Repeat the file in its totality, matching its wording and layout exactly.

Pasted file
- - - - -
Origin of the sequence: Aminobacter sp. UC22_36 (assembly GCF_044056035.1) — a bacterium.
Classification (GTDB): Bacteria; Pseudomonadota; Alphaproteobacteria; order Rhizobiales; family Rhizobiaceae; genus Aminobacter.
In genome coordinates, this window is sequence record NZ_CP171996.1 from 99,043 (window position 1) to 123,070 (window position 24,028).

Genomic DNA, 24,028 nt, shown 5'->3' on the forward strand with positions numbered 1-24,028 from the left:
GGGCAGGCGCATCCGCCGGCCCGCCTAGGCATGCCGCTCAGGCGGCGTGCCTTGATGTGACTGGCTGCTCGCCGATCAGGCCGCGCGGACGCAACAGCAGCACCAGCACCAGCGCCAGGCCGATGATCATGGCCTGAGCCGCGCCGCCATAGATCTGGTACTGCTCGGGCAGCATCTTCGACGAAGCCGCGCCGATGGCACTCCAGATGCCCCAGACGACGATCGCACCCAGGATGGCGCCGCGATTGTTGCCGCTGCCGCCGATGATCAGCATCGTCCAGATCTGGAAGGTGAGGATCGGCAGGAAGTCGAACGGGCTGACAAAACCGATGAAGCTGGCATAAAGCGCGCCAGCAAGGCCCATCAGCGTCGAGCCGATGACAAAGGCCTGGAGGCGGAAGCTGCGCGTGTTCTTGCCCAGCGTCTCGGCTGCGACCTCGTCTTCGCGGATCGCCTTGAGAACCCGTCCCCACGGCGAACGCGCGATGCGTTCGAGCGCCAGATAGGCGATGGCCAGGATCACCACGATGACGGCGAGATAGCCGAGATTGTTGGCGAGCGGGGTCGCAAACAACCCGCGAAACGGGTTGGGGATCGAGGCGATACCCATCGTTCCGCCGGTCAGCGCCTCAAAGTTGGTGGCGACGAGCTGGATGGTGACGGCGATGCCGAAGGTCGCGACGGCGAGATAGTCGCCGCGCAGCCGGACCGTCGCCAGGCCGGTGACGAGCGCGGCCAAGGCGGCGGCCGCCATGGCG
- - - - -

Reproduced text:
Origin of the sequence: Aminobacter sp. UC22_36 (assembly GCF_044056035.1) — a bacterium.
Classification (GTDB): Bacteria; Pseudomonadota; Alphaproteobacteria; order Rhizobiales; family Rhizobiaceae; genus Aminobacter.
In genome coordinates, this window is sequence record NZ_CP171996.1 from 99,043 (window position 1) to 123,070 (window position 24,028).

Genomic DNA, 24,028 nt, shown 5'->3' on the forward strand with positions numbered 1-24,028 from the left:
GGGCAGGCGCATCCGCCGGCCCGCCTAGGCATGCCGCTCAGGCGGCGTGCCTTGATGTGACTGGCTGCTCGCCGATCAGGCCGCGCGGACGCAACAGCAGCACCAGCACCAGCGCCAGGCCGATGATCATGGCCTGAGCCGCGCCGCCATAGATCTGGTACTGCTCGGGCAGCATCTTCGACGAAGCCGCGCCGATGGCACTCCAGATGCCCCAGACGACGATCGCACCCAGGATGGCGCCGCGATTGTTGCCGCTGCCGCCGATGATCAGCATCGTCCAGATCTGGAAGGTGAGGATCGGCAGGAAGTCGAACGGGCTGACAAAACCGATGAAGCTGGCATAAAGCGCGCCAGCAAGGCCCATCAGCGTCGAGCCGATGACAAAGGCCTGGAGGCGGAAGCTGCGCGTGTTCTTGCCCAGCGTCTCGGCTGCGACCTCGTCTTCGCGGATCGCCTTGAGAACCCGTCCCCACGGCGAACGCGCGATGCGTTCGAGCGCCAGATAGGCGATGGCCAGGATCACCACGATGACGGCGAGATAGCCGAGATTGTTGGCGAGCGGGGTCGCAAACAACCCGCGAAACGGGTTGGGGATCGAGGCGATACCCATCGTTCCGCCGGTCAGCGCCTCAAAGTTGGTGGCGACGAGCTGGATGGTGACGGCGATGCCGAAGGTCGCGACGGCGAGATAGTCGCCGCGCAGCCGGACCGTCGCCAGGCCGGTGACGAGCGCGGCCAAGGCGGCGGCCGCCATGGCG